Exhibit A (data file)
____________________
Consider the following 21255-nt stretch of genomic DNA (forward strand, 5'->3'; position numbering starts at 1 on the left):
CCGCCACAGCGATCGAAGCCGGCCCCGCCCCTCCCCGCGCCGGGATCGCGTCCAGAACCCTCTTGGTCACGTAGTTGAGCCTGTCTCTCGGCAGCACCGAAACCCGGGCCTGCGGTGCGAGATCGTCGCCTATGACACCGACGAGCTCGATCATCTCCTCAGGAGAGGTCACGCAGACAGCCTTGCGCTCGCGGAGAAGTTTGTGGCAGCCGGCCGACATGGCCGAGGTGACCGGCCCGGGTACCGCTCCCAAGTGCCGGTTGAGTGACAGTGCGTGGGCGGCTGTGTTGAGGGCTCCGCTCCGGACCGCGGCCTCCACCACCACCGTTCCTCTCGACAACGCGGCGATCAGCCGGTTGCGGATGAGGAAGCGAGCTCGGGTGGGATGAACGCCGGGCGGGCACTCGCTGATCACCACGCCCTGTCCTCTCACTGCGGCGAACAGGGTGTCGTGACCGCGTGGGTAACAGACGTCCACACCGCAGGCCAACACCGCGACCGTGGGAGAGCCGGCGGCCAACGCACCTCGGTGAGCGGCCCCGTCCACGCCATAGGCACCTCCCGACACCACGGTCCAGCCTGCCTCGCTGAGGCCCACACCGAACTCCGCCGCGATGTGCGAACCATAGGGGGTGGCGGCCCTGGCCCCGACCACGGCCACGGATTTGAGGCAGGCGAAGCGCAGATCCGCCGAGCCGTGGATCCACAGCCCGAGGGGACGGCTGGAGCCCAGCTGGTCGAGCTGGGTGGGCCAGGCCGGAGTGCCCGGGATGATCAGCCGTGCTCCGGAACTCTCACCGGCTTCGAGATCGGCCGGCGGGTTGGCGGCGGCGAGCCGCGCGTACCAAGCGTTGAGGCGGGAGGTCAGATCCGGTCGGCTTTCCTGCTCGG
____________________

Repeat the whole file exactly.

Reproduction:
Consider the following 21255-nt stretch of genomic DNA (forward strand, 5'->3'; position numbering starts at 1 on the left):
CCGCCACAGCGATCGAAGCCGGCCCCGCCCCTCCCCGCGCCGGGATCGCGTCCAGAACCCTCTTGGTCACGTAGTTGAGCCTGTCTCTCGGCAGCACCGAAACCCGGGCCTGCGGTGCGAGATCGTCGCCTATGACACCGACGAGCTCGATCATCTCCTCAGGAGAGGTCACGCAGACAGCCTTGCGCTCGCGGAGAAGTTTGTGGCAGCCGGCCGACATGGCCGAGGTGACCGGCCCGGGTACCGCTCCCAAGTGCCGGTTGAGTGACAGTGCGTGGGCGGCTGTGTTGAGGGCTCCGCTCCGGACCGCGGCCTCCACCACCACCGTTCCTCTCGACAACGCGGCGATCAGCCGGTTGCGGATGAGGAAGCGAGCTCGGGTGGGATGAACGCCGGGCGGGCACTCGCTGATCACCACGCCCTGTCCTCTCACTGCGGCGAACAGGGTGTCGTGACCGCGTGGGTAACAGACGTCCACACCGCAGGCCAACACCGCGACCGTGGGAGAGCCGGCGGCCAACGCACCTCGGTGAGCGGCCCCGTCCACGCCATAGGCACCTCCCGACACCACGGTCCAGCCTGCCTCGCTGAGGCCCACACCGAACTCCGCCGCGATGTGCGAACCATAGGGGGTGGCGGCCCTGGCCCCGACCACGGCCACGGATTTGAGGCAGGCGAAGCGCAGATCCGCCGAGCCGTGGATCCACAGCCCGAGGGGACGGCTGGAGCCCAGCTGGTCGAGCTGGGTGGGCCAGGCCGGAGTGCCCGGGATGATCAGCCGTGCTCCGGAACTCTCACCGGCTTCGAGATCGGCCGGCGGGTTGGCGGCGGCGAGCCGCGCGTACCAAGCGTTGAGGCGGGAGGTCAGATCCGGTCGGCTTTCCTGCTCGG